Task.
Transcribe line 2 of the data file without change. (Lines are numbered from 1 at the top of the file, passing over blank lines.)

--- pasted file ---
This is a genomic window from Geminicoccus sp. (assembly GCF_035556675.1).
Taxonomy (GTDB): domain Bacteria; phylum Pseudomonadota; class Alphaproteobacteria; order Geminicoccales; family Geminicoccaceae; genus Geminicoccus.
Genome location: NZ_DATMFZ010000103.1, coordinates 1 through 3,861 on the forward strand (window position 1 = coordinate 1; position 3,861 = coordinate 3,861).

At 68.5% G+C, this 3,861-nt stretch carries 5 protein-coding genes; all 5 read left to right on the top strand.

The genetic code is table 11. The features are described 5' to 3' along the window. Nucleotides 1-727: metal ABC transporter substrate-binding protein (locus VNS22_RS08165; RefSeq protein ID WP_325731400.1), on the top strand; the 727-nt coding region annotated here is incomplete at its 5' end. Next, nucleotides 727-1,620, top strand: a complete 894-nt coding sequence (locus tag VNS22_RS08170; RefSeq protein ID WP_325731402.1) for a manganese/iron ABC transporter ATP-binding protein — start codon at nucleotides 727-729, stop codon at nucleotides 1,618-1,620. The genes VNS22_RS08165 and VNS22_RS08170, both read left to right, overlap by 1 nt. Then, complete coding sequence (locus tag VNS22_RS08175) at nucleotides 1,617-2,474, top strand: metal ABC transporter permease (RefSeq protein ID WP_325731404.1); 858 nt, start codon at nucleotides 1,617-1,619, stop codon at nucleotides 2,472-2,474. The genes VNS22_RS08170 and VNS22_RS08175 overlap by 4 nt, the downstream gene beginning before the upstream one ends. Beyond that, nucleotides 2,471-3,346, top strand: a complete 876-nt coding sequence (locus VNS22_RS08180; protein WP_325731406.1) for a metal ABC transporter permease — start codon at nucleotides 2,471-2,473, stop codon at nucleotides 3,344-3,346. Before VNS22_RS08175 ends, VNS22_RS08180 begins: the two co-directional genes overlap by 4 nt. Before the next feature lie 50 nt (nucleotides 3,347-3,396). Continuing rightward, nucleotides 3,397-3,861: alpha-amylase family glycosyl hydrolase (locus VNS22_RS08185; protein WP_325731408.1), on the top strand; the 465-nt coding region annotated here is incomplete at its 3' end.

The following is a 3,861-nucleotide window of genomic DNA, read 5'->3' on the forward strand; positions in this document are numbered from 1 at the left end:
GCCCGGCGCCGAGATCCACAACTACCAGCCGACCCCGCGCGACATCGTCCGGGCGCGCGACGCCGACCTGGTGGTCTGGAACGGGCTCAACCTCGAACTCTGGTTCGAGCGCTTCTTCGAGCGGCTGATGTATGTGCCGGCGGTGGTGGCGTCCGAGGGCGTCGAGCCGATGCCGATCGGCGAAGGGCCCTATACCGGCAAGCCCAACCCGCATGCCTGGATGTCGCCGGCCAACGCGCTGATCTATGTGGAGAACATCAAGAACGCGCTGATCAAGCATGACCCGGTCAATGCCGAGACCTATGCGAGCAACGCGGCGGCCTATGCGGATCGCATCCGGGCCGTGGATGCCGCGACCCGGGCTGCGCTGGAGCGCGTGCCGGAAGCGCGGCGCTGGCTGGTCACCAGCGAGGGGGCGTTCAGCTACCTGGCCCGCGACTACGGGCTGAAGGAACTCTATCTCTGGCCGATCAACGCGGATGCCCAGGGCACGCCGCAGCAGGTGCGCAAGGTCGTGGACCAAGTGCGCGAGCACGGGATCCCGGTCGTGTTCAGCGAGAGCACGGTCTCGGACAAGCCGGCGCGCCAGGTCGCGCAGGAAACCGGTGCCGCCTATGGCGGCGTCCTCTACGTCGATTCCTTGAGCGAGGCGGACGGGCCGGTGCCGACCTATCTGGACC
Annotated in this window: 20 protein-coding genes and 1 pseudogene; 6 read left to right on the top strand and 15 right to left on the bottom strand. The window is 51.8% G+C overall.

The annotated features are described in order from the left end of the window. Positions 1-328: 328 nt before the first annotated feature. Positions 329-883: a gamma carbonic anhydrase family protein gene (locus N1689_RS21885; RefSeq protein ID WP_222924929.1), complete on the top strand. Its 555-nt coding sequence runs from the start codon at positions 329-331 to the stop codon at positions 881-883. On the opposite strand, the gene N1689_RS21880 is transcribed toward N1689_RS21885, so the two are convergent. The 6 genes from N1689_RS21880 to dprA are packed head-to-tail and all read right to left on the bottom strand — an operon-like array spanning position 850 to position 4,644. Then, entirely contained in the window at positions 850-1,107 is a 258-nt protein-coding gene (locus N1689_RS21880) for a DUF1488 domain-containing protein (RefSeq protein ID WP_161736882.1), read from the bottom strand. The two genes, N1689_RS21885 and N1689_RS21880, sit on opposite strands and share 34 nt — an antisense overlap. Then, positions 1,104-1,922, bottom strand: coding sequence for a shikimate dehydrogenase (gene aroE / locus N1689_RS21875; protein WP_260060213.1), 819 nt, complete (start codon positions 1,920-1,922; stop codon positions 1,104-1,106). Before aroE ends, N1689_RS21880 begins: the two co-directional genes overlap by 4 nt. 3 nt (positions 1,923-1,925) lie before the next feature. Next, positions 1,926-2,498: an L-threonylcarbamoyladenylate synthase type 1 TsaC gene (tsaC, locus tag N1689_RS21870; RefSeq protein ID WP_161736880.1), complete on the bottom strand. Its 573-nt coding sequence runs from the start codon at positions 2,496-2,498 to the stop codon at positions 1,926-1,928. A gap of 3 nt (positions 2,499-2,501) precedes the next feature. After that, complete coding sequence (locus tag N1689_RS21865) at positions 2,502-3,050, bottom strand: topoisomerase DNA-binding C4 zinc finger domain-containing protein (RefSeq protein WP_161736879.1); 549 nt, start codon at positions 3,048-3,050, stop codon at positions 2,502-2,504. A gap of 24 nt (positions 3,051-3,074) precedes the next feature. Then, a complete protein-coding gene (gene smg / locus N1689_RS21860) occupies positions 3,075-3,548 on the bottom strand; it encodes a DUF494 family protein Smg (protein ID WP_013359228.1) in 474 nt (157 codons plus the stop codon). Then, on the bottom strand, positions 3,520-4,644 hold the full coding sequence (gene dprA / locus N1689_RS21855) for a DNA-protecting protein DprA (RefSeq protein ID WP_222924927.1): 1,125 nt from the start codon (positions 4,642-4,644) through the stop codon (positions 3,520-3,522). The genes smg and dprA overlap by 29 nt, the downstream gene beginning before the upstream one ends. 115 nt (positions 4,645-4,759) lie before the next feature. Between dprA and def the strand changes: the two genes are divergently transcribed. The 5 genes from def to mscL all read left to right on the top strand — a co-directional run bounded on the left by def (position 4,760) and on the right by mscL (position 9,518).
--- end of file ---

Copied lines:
Taxonomy (GTDB): domain Bacteria; phylum Pseudomonadota; class Alphaproteobacteria; order Geminicoccales; family Geminicoccaceae; genus Geminicoccus.